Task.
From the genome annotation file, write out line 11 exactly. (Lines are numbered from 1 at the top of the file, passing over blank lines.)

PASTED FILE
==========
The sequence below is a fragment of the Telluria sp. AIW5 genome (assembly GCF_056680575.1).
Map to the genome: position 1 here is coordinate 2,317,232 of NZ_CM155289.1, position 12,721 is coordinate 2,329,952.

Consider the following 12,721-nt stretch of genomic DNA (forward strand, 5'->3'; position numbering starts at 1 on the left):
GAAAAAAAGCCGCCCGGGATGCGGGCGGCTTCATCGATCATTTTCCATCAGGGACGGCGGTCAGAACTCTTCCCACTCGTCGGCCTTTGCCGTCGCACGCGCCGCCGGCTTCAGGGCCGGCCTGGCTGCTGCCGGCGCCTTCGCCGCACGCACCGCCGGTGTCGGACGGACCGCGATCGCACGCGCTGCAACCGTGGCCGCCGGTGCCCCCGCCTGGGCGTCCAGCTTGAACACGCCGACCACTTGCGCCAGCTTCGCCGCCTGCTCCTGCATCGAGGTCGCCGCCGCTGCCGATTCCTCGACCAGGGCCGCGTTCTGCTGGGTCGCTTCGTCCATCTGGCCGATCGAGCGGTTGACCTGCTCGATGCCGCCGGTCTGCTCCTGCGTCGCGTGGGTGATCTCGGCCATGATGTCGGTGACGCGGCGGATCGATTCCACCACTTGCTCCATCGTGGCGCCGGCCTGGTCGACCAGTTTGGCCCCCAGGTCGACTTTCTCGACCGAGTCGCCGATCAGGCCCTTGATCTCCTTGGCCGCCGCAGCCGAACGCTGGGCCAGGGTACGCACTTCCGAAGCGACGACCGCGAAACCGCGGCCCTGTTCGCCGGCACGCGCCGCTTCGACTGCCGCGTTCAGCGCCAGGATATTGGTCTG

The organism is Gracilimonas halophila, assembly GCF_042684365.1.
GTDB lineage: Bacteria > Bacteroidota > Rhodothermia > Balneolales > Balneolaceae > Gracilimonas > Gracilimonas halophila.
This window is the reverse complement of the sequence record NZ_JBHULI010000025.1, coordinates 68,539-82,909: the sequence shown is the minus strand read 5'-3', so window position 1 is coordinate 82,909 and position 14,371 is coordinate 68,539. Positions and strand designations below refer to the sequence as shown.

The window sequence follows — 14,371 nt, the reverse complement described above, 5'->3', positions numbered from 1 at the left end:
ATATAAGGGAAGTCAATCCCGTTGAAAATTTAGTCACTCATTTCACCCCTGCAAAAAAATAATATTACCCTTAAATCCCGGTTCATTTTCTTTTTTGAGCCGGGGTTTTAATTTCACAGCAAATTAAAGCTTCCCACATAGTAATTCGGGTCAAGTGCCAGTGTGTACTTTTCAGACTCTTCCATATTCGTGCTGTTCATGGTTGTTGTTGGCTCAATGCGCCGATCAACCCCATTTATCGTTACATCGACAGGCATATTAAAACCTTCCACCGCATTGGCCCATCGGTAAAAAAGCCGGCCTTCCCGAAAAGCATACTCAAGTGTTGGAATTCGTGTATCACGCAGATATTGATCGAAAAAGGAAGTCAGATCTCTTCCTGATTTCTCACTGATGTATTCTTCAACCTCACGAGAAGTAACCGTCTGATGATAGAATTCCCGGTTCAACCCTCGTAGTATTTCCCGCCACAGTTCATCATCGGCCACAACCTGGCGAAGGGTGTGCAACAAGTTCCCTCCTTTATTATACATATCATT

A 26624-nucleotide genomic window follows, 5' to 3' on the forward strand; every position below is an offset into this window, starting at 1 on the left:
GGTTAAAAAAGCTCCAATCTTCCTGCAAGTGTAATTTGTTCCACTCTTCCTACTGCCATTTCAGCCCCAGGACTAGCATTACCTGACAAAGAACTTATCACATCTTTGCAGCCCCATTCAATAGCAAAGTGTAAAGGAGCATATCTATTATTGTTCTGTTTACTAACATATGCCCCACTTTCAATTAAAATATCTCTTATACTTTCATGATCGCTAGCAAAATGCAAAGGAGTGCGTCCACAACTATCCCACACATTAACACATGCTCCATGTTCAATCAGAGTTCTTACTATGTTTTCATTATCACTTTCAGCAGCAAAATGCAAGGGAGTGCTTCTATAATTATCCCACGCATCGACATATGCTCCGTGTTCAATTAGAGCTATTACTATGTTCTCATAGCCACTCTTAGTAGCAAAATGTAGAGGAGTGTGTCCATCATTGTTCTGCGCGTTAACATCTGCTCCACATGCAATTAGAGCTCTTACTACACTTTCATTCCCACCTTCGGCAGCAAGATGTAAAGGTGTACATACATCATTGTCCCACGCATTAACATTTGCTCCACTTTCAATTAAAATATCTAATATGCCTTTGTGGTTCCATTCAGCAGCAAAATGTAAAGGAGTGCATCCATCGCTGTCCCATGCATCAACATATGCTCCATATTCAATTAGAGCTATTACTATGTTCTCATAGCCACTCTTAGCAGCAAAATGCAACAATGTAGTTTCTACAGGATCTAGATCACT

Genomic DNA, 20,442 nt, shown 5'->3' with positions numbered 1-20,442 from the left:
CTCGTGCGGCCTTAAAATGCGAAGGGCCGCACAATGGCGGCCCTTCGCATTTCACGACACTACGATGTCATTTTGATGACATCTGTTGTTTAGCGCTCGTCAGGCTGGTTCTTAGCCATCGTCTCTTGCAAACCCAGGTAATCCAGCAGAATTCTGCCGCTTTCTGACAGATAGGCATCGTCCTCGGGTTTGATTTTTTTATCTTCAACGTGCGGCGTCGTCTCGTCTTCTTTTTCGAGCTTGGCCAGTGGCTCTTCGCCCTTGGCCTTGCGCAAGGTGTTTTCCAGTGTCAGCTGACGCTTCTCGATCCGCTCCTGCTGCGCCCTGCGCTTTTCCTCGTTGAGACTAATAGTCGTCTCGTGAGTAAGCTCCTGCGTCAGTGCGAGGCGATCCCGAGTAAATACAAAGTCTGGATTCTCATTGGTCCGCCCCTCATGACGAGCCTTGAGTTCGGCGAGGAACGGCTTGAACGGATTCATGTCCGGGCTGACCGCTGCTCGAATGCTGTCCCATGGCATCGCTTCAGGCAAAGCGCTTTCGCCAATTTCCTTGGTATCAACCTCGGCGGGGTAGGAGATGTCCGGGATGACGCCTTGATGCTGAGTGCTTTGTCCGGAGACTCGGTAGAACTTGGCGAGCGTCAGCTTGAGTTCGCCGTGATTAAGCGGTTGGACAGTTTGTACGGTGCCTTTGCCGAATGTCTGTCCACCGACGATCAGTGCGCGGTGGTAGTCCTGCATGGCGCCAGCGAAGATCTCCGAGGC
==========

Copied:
GGTTAAAAAAGCTCCAATCTTCCTGCAAGTGTAATTTGTTCCACTCTTCCTACTGCCATTTCAGCCCCAGGACTAGCATTACCTGACAAAGAACTTATCACATCTTTGCAGCCCCATTCAATAGCAAAGTGTAAAGGAGCATATCTATTATTGTTCTGTTTACTAACATATGCCCCACTTTCAATTAAAATATCTCTTATACTTTCATGATCGCTAGCAAAATGCAAAGGAGTGCGTCCACAACTATCCCACACATTAACACATGCTCCATGTTCAATCAGAGTTCTTACTATGTTTTCATTATCACTTTCAGCAGCAAAATGCAAGGGAGTGCTTCTATAATTATCCCACGCATCGACATATGCTCCGTGTTCAATTAGAGCTATTACTATGTTCTCATAGCCACTCTTAGTAGCAAAATGTAGAGGAGTGTGTCCATCATTGTTCTGCGCGTTAACATCTGCTCCACATGCAATTAGAGCTCTTACTACACTTTCATTCCCACCTTCGGCAGCAAGATGTAAAGGTGTACATACATCATTGTCCCACGCATTAACATTTGCTCCACTTTCAATTAAAATATCTAATATGCCTTTGTGGTTCCATTCAGCAGCAAAATGTAAAGGAGTGCATCCATCGCTGTCCCATGCATCAACATATGCTCCATATTCAATTAGAGCTATTACTATGTTCTCATAGCCACTCTTAGCAGCAAAATGCAACAATGTAGTTTCTACAGGATCTAGATCACT